In his Nobel Prize acceptance speech in 1962, John Steinbeck said that, “Literature is as old as speech. It grew out of human need for it, and it has not changed except to become more needed.” Steinbeck’s approach to literature had always been to expose the unknown truth—the labor camps of the migrant workers during the dust bowl in The Grapes of Wrath, the gritty reality and simple joys of the workers in Cannery Row. He was in a prime position to tell his audience that “The ancient commission of the writer has not changed. He is charged with exposing our many grievous faults and failures, with dredging up to the light our dark and dangerous dreams for the purpose of improvement.”
Perhaps that is why I feel such responsibility for all the stories told in the English language. I feel deeply responsible. It’s not as if I have a name or a place in history; I have been given the gift of anonymity. I am a nobody. I can quietly write, uninhibited and unafraid. I don’t have people hurling opposite opinions at me, telling me stop generating words. But I feel urgently the need to speak to the topics of my faith and of stories and how they converge. And so I feel responsible for the stories other people generate, for the songs other people sing, and for the movies other people make and watch. I feel as though I must “do something”.
I don’t spend much time on social media anymore. Due to the sort of yo-yo style of communication, it is full of half-truths from ALL fronts. It’s unhealthy and unattractive, like second-hand smoke. I sat in an outdoor Starbucks patio with a friend recently; a man at a nearby table decided to smoke his e-cig very unpolitely. It was a windy day and he shared all of his vanilla smoke with us. Social media feels a lot like that; like nobody is thinking. I don’t feel like I’m “doing something” there; I feel as though I am shouting on an empty prairie, no matter how many comments my remarks may generate.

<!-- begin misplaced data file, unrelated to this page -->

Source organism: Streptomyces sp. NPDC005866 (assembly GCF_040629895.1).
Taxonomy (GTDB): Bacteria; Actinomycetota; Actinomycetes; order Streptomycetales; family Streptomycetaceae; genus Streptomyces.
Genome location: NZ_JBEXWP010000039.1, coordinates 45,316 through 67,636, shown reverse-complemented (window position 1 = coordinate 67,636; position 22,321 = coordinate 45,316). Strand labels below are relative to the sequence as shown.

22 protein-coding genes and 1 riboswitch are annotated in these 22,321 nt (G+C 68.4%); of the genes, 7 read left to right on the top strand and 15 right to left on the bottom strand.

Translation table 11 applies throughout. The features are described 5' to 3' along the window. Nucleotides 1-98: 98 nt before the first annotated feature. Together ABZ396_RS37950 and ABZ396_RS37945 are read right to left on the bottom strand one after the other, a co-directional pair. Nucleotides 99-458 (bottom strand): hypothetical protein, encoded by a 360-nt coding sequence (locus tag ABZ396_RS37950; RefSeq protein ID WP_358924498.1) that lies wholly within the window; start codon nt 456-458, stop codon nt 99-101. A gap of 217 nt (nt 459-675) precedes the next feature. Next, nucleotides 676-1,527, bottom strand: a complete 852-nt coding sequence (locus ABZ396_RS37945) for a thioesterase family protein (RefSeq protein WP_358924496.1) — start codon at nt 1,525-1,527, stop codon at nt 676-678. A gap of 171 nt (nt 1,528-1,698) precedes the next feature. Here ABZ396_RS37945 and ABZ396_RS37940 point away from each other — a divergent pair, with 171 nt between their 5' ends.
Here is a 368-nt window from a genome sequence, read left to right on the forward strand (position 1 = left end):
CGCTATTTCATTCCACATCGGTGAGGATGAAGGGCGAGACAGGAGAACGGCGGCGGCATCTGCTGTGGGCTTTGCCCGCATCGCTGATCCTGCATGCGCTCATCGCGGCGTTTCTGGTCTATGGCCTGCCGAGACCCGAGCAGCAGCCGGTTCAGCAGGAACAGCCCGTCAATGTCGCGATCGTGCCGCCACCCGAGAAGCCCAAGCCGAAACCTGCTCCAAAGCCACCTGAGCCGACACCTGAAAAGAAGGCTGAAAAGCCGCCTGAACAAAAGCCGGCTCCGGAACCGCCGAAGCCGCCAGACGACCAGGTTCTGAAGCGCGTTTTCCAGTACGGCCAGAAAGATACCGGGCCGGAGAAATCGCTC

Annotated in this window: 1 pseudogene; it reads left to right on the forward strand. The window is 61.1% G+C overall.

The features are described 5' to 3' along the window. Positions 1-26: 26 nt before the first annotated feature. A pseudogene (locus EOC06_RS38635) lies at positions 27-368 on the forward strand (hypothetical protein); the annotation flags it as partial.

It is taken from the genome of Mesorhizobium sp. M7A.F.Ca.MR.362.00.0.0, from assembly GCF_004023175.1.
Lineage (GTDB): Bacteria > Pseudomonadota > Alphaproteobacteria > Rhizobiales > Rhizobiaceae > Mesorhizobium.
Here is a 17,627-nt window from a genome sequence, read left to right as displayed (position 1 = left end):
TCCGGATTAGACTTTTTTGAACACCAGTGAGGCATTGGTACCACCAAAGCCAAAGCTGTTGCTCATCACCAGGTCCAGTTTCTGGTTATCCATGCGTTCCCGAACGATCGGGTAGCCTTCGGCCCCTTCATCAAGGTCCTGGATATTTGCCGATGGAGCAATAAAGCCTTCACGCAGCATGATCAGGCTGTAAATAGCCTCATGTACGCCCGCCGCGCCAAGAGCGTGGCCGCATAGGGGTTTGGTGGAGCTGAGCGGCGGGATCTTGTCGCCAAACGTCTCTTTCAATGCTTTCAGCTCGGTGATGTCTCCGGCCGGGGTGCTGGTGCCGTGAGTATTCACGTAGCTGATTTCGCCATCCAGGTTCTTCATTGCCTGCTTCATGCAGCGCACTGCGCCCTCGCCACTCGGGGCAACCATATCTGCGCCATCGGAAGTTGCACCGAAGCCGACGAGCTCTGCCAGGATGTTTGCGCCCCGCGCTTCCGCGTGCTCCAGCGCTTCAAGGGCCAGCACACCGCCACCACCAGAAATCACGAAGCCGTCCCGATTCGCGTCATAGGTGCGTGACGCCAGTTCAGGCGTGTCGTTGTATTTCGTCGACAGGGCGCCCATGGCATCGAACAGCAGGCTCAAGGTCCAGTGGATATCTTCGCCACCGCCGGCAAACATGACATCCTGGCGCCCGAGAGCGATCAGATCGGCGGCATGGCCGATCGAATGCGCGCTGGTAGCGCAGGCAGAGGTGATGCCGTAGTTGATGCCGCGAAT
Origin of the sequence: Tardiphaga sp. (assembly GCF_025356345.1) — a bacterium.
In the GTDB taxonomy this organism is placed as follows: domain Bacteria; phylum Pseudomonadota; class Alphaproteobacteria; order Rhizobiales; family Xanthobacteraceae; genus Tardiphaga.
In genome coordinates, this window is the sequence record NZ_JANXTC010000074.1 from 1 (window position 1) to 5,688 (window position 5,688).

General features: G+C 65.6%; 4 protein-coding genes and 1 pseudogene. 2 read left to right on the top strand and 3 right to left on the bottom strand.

A story factory—or a corporation that makes stories and entertainment for a living—is going to feed on popular conscience. They always have. Steinbeck was speaking of popular conscience; of keeping it alive and of correcting it. We need middle ground between the prairie full of thoughtless conversations and story-factories–which is why we need smaller voices who have no large corporation to lose. We need people telling stories who aren’t going to speak to everyone else’s conscience OR merely rant. Is that also, dangerous? Well, yes. People think that what I believe is dangerous and subversive, backward and strange. I admit it; it is. Which is exactly why I need to speak.
Stories are powerful. They are how we communicate our deepest beliefs and longings. Stories say what we can’t say outright and penetrate more deeply than the essay or the speech. They can reveal deep-seated truths. Stories scare me; yet, here I am. I’m writing them. It is the scariest thing I can do with my day. That is why, even without completely understanding it, we shield children from some kinds of stories. They don’t need some ideas bonking around their heads at young ages. They shouldn’t have to grapple with the cares that adults have foisted on the world. But I don’t let some ideas have too much platform in MY head, either. I know what I can and cannot handle well. At some point, I can start tempting God with what I put inside my mind.